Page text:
4. Maybe so, but if you crimp with pliers it’s in the same league as driving on bald tyres. When it all goes wrong there will be tears and then they blame someone else.
  5. Crimping is something you learn. Same as soldering correctly. It’s something you’re taught more to the point. You do gain a feel for it with experience. Soldering and brazing is the only way in some situations, crimping in others. You wouldn’t crimp a 295mm cable in an 11kv motor, or even a 35mm in a 110v motor. But underground cables are crimped and insulated in resin torpedos as fat as your leg. There’s a bit of science to getting the right joint. On a kit car it’s more important to reduce movement and flex of the joint than how you make it. And if you crimp with pliers or a vice you deserve a car fire!
  6. All of the text books insist crimping is better than soldering, soldering just feels like it should be better in the mind. I like to solder but you gotta make sure you don’t overheat, if solder travels into the insulation that’s where it gets most problematic. I still only solder where there is zero flexibility in the loom tho. Pros for soldering, reduces risk of oxidisation, cheaper, smaller. Cons, risk of heat damage, can be brittle, more time consuming.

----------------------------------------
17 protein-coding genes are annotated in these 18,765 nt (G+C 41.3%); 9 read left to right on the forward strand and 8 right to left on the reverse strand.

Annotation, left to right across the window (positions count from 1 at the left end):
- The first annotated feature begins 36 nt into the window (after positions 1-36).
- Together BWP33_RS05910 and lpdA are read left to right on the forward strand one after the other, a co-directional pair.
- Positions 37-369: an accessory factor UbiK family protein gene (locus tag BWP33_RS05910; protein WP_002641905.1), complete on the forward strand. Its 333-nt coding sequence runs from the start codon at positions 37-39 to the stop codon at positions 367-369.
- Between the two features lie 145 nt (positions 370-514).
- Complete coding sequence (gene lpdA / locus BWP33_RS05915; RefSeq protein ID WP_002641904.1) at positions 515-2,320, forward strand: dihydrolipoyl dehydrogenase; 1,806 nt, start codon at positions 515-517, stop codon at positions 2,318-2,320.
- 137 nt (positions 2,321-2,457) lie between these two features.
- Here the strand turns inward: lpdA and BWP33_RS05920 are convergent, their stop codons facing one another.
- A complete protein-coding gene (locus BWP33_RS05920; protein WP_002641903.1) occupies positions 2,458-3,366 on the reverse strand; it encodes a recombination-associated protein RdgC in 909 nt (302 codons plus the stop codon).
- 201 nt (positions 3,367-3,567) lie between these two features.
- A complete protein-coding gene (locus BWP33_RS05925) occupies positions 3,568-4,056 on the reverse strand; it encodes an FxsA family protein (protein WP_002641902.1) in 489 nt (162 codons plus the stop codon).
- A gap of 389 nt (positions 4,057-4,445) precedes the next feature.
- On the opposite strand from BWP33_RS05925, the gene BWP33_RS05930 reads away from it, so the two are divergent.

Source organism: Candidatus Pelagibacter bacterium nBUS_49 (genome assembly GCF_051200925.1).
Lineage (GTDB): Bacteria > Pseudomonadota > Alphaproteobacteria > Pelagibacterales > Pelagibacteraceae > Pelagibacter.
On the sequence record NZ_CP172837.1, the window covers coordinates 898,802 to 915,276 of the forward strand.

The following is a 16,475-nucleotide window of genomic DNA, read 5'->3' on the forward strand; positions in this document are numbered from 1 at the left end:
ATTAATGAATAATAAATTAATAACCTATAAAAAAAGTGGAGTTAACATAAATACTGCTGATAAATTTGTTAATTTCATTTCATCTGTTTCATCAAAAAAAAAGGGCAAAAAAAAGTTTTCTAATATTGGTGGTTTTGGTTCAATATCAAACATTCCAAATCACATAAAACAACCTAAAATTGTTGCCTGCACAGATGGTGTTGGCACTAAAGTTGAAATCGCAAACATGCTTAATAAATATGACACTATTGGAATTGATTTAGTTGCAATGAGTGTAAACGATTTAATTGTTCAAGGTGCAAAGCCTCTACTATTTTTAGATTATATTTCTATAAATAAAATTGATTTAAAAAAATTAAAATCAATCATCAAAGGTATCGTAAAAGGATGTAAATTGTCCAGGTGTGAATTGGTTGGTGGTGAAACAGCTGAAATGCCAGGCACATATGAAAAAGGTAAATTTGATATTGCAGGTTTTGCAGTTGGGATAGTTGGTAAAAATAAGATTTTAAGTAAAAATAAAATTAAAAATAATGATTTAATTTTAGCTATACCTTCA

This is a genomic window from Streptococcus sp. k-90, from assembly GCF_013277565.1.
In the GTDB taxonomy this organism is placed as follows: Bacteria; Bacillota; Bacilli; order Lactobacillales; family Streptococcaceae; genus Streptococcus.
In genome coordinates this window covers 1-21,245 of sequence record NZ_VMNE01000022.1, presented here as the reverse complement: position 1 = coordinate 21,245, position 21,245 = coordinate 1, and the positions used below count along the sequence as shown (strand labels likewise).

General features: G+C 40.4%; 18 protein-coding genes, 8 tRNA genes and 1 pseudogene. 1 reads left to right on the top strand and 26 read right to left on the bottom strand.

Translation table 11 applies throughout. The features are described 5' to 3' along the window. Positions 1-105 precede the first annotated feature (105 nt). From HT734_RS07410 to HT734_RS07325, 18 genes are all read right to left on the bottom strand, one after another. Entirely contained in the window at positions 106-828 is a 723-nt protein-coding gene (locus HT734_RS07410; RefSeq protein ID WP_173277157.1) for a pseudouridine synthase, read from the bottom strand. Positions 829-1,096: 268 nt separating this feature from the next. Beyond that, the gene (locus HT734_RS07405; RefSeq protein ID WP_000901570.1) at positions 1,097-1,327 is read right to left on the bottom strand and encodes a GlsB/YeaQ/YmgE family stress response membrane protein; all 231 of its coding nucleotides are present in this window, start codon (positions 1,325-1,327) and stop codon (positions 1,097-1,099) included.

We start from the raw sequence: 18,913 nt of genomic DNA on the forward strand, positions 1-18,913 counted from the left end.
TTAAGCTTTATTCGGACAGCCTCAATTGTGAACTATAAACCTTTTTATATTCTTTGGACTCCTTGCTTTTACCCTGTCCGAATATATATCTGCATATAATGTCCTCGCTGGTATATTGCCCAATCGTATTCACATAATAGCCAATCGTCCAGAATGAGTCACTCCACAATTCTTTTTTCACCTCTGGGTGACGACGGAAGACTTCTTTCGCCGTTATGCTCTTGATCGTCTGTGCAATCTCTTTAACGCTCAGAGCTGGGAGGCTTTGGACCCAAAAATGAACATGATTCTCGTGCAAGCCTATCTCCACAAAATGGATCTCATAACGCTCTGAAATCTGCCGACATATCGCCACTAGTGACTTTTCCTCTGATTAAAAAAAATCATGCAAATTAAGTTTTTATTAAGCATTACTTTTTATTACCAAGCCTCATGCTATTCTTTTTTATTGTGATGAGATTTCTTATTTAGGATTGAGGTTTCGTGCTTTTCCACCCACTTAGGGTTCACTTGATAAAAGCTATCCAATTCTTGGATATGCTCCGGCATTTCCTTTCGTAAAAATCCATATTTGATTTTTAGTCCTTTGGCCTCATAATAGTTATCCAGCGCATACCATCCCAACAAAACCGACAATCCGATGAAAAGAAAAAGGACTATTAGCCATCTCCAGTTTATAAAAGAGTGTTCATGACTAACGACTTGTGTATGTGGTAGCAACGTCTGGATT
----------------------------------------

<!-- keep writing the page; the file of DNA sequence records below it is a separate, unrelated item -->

7. Exactly that. Mass production has made micro processors so cheap and common place you get them everywhere. As ive probably posted I’m an electrical engineer and have dealt with a huge array of kit in my 27 years in the field, it is constantly changing and developing. It’s so cheap and easy for a company pluck a programmable integrates circuit off the shelf to do whatever you need these days. Electronics I don’t do, but I have an appreciation of the subject as you would imagine. Few people appreciate the size of the field that is electrical control, each area has specialists and experts. I do know smiths, like many others, use a single board and simply swap the face, bezel, fingers, etc, then program the thing to do as they wish. Stepper motors are precise and efficient and it makes perfect sense. They could make any custom gauge you like from this single base. That’s not to say all of their gauges are identical they do make none stepper motor ones but again minimising parts and sharing enables even more bulk buying power for them. It just makes sense. And ICs can be powerful now, even tiny ones can carry massive processing power with all sorts of custom algorithms built in right from the factory.